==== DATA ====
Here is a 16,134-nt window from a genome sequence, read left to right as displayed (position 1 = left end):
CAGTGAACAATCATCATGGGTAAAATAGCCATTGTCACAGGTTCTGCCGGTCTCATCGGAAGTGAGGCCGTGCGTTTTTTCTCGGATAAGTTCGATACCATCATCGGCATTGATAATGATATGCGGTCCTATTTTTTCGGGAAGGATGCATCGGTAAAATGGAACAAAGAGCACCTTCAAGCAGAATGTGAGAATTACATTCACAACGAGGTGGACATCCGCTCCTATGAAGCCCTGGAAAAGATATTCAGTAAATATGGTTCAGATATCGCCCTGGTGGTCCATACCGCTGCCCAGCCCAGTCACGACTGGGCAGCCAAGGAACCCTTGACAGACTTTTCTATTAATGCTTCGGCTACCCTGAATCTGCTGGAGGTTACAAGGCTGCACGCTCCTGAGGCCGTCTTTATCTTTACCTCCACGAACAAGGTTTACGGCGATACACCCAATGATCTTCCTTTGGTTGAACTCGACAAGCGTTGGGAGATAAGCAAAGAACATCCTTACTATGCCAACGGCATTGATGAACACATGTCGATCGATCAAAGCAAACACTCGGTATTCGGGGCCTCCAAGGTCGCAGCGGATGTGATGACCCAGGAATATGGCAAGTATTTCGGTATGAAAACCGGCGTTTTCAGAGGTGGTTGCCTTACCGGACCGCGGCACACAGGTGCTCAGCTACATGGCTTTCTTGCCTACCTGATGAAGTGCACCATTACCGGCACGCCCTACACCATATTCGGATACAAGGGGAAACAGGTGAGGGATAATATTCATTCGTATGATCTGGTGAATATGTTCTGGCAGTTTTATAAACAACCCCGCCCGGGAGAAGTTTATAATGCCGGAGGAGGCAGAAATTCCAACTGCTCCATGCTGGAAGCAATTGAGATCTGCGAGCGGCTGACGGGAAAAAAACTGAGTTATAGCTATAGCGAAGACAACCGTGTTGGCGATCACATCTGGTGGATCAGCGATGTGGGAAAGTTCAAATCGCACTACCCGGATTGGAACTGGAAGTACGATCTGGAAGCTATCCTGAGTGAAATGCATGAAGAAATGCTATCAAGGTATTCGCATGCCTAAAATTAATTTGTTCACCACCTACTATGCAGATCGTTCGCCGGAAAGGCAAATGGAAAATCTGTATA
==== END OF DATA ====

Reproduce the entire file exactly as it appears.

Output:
Here is a 16,134-nt window from a genome sequence, read left to right as displayed (position 1 = left end):
CAGTGAACAATCATCATGGGTAAAATAGCCATTGTCACAGGTTCTGCCGGTCTCATCGGAAGTGAGGCCGTGCGTTTTTTCTCGGATAAGTTCGATACCATCATCGGCATTGATAATGATATGCGGTCCTATTTTTTCGGGAAGGATGCATCGGTAAAATGGAACAAAGAGCACCTTCAAGCAGAATGTGAGAATTACATTCACAACGAGGTGGACATCCGCTCCTATGAAGCCCTGGAAAAGATATTCAGTAAATATGGTTCAGATATCGCCCTGGTGGTCCATACCGCTGCCCAGCCCAGTCACGACTGGGCAGCCAAGGAACCCTTGACAGACTTTTCTATTAATGCTTCGGCTACCCTGAATCTGCTGGAGGTTACAAGGCTGCACGCTCCTGAGGCCGTCTTTATCTTTACCTCCACGAACAAGGTTTACGGCGATACACCCAATGATCTTCCTTTGGTTGAACTCGACAAGCGTTGGGAGATAAGCAAAGAACATCCTTACTATGCCAACGGCATTGATGAACACATGTCGATCGATCAAAGCAAACACTCGGTATTCGGGGCCTCCAAGGTCGCAGCGGATGTGATGACCCAGGAATATGGCAAGTATTTCGGTATGAAAACCGGCGTTTTCAGAGGTGGTTGCCTTACCGGACCGCGGCACACAGGTGCTCAGCTACATGGCTTTCTTGCCTACCTGATGAAGTGCACCATTACCGGCACGCCCTACACCATATTCGGATACAAGGGGAAACAGGTGAGGGATAATATTCATTCGTATGATCTGGTGAATATGTTCTGGCAGTTTTATAAACAACCCCGCCCGGGAGAAGTTTATAATGCCGGAGGAGGCAGAAATTCCAACTGCTCCATGCTGGAAGCAATTGAGATCTGCGAGCGGCTGACGGGAAAAAAACTGAGTTATAGCTATAGCGAAGACAACCGTGTTGGCGATCACATCTGGTGGATCAGCGATGTGGGAAAGTTCAAATCGCACTACCCGGATTGGAACTGGAAGTACGATCTGGAAGCTATCCTGAGTGAAATGCATGAAGAAATGCTATCAAGGTATTCGCATGCCTAAAATTAATTTGTTCACCACCTACTATGCAGATCGTTCGCCGGAAAGGCAAATGGAAAATCTGTATA